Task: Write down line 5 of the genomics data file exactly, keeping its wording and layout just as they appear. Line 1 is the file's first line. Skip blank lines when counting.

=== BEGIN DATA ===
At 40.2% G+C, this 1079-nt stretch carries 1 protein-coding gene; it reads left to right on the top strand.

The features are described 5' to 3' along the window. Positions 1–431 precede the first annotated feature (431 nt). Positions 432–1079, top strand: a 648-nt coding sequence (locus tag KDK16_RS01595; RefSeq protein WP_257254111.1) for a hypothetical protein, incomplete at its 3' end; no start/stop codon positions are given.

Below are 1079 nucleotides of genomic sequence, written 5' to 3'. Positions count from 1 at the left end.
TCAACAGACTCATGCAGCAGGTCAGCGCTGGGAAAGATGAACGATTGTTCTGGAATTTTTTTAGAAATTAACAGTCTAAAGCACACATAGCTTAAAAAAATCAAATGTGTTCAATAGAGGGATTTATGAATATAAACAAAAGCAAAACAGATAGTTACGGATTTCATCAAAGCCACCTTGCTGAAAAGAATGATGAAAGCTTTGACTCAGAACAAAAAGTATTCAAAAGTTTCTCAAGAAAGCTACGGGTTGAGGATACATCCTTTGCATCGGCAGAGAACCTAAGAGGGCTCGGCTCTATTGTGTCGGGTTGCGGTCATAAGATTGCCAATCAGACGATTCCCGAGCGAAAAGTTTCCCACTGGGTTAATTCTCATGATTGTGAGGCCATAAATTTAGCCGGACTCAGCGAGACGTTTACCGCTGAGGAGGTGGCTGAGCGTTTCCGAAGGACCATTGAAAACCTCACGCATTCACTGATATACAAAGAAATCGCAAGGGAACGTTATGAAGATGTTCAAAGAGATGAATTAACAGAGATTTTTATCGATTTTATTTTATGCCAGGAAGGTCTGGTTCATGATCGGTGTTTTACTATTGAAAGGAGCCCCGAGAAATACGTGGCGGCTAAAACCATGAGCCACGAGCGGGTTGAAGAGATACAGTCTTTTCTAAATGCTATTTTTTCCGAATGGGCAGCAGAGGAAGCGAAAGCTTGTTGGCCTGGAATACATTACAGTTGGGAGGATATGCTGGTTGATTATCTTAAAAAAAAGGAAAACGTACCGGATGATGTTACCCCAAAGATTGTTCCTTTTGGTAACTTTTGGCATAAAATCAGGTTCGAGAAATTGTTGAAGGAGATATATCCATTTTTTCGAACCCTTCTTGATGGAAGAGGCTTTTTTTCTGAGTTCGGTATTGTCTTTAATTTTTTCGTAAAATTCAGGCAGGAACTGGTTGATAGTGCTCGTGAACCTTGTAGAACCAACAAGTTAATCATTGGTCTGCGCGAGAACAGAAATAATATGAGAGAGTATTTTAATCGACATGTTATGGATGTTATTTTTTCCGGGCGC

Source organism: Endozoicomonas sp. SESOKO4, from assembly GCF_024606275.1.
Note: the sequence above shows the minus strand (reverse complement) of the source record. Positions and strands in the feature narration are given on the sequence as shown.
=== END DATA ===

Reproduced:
Source organism: Endozoicomonas sp. SESOKO4, from assembly GCF_024606275.1.